Green energy is the energy obtained from environmentally friendly sources – with little or no emission of greenhouse gases (GHG). According to the United State Environmental Protection Agency, GHGs are harmful to the environment, and their release into the atmosphere over the years through human activities has caused a significant rise in the earth’s temperature (Global Warming).
Where do all these gases come from? A major contributor to these emissions is the burning of fossil fuels such as coal, oil and natural gas. Other causes are the burning of solid wastes and trees, indiscriminate disposal of plastic wastes and the reaction of chemicals used, for instance, in cement production. Unfortunately, fossil fuel accounts for about 80% of the global energy mix. That is, fossil fuel has shaped how we have powered our economy over the years, consequently resulting in climate change effects that threaten the planet.
That developed countries contribute more to climate change cannot be denied. And even though Africa’s contribution is negligible (about 3%), she is the most vulnerable to the impact of climate change. This is evident in the overall rise in temperature, decreased agricultural productivity, flood, drought and many other unpredictable changes in weather conditions.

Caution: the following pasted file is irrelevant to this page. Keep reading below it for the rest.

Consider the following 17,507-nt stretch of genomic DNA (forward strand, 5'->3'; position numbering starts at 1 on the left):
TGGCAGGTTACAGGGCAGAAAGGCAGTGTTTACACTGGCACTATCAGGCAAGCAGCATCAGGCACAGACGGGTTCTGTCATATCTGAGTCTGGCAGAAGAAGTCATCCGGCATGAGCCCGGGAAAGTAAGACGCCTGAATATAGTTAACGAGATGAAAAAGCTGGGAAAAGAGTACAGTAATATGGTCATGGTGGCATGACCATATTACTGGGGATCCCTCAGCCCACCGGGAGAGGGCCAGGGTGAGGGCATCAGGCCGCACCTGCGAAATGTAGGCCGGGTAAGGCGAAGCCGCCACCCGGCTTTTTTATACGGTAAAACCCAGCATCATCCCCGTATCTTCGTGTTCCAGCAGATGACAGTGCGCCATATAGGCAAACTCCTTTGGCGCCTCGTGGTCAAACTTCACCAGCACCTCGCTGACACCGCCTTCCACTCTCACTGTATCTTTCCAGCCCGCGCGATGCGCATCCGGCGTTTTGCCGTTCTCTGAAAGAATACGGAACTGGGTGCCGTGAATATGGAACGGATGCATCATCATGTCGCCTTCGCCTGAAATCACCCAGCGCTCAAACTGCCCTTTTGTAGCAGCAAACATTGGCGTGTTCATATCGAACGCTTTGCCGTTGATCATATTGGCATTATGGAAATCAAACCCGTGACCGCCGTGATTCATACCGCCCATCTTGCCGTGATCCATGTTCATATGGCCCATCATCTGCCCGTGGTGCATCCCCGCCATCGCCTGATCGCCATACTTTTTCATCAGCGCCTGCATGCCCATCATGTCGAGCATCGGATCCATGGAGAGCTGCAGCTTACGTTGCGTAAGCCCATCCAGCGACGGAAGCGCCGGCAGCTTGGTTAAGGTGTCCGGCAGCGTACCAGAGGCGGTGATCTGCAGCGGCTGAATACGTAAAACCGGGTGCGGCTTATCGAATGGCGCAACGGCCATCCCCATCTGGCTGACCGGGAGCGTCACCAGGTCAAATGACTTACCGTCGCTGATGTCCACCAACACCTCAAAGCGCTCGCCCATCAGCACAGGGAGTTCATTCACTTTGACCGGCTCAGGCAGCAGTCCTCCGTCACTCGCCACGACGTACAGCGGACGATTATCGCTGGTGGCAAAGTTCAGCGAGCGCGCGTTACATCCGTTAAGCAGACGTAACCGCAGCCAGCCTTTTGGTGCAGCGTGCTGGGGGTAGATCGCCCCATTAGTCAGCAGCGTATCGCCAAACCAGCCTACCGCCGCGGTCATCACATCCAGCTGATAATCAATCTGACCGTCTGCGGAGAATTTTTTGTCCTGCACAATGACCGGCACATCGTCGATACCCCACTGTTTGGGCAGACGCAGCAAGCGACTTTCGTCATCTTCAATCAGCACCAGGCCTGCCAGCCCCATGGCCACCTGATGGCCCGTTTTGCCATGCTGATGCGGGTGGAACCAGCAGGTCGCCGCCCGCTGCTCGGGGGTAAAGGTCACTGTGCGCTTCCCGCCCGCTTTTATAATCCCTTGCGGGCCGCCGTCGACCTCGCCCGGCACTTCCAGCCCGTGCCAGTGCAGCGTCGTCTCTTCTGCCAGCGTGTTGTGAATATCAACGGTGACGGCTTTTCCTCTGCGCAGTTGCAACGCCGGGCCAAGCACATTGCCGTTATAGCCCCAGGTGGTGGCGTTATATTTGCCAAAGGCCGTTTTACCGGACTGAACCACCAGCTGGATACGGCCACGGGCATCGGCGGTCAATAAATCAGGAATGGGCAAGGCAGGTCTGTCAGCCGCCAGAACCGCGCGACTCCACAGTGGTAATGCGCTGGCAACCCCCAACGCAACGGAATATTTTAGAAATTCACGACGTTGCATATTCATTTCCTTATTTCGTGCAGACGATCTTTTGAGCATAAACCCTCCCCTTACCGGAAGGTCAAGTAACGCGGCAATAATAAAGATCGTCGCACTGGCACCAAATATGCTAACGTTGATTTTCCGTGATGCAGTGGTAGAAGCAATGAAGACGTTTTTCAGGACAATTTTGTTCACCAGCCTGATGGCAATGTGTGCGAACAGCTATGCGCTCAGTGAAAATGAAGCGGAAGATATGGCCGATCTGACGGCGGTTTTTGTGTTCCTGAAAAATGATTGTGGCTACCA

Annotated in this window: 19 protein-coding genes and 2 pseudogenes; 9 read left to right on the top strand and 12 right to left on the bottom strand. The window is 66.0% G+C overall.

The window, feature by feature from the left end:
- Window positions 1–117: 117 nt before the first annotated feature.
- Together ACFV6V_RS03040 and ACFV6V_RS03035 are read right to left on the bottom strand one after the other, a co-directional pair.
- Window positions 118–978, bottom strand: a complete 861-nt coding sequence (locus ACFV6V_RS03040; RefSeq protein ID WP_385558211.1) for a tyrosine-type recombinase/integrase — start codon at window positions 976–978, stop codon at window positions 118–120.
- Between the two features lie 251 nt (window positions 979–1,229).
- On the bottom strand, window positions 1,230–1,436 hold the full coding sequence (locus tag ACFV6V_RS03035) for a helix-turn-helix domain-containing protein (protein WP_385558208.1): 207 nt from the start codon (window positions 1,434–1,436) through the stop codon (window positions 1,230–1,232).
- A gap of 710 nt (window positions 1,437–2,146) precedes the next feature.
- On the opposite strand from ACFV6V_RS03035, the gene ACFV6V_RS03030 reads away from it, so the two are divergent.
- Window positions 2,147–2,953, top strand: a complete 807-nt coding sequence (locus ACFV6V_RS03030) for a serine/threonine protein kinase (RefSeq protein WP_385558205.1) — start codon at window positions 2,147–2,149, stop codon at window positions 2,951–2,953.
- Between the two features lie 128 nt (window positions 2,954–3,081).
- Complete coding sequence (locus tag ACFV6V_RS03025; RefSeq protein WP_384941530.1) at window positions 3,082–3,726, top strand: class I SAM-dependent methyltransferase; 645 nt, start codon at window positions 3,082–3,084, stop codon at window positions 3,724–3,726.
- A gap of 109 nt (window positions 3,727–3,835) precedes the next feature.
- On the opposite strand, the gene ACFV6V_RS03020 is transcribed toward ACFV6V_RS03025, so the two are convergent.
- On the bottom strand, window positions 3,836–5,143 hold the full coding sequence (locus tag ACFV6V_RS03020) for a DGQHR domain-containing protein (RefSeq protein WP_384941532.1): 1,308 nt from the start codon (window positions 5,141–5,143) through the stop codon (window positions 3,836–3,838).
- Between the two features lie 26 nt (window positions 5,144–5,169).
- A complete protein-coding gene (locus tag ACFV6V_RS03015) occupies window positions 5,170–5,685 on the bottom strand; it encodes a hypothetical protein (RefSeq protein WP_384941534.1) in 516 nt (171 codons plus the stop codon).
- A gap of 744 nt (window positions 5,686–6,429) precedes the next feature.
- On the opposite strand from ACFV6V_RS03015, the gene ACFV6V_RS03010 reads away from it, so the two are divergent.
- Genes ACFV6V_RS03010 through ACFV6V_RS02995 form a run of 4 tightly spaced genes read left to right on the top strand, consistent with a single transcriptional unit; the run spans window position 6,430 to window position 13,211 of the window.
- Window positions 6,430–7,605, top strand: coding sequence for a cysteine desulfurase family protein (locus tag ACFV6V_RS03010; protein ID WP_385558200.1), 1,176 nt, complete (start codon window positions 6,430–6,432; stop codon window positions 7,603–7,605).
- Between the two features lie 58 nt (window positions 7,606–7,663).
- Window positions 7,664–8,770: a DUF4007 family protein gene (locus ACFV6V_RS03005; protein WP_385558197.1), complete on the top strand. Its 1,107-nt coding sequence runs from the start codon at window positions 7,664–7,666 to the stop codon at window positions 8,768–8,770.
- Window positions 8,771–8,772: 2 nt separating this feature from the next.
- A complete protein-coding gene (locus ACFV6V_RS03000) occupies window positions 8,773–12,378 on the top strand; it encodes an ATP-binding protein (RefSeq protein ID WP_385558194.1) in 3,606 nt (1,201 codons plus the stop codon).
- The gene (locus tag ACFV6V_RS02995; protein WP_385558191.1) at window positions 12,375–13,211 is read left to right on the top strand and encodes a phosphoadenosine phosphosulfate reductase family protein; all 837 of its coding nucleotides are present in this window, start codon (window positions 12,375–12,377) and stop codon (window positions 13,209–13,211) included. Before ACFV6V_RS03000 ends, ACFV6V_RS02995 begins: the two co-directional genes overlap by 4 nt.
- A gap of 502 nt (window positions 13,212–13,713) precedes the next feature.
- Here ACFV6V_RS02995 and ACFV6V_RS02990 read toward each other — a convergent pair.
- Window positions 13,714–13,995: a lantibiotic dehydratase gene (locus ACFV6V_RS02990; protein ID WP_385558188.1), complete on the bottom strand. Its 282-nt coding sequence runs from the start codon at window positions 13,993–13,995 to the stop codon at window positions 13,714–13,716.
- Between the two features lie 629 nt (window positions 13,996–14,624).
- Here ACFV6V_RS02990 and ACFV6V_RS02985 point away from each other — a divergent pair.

What is the way forward?
Since energy utilisation contributes largely to global warming, there is a need to consider the transition from non-renewable energy sources to renewable energy sources which do not pose any threat to the environment. Hence, the need for green energy.
Green energy adopts renewable energy technologies such as hydro, solar, wind, and biomass, which are harnessed from water, sun, wind, and organic wastes, respectively. Although crude oil has powered Nigeria’s economy for years, the country would fare better by tapping into its wealth of clean energy resources such as water and the sun. And if these resources are maximised, there would be a radically positive impact on every sector of the economy.
In addition to the sustainability impact of green energy, it can be used to eliminate energy poverty in Nigeria. A home or community can be independently powered through a solar PV system and reliable storage without necessarily connecting to the conventional grid electricity, which is sparsely available. Green energy has also transformed agricultural practices, and this makes it a veritable tool for rural and economic development.
Finally, the saying “the world into which we were born no longer exists” can be evident in the incredible demand for energy access because virtually everything we use today for improved living and work efficiency requires electricity. Therefore, we must quickly adopt green energy for a great today and a sustainable tomorrow.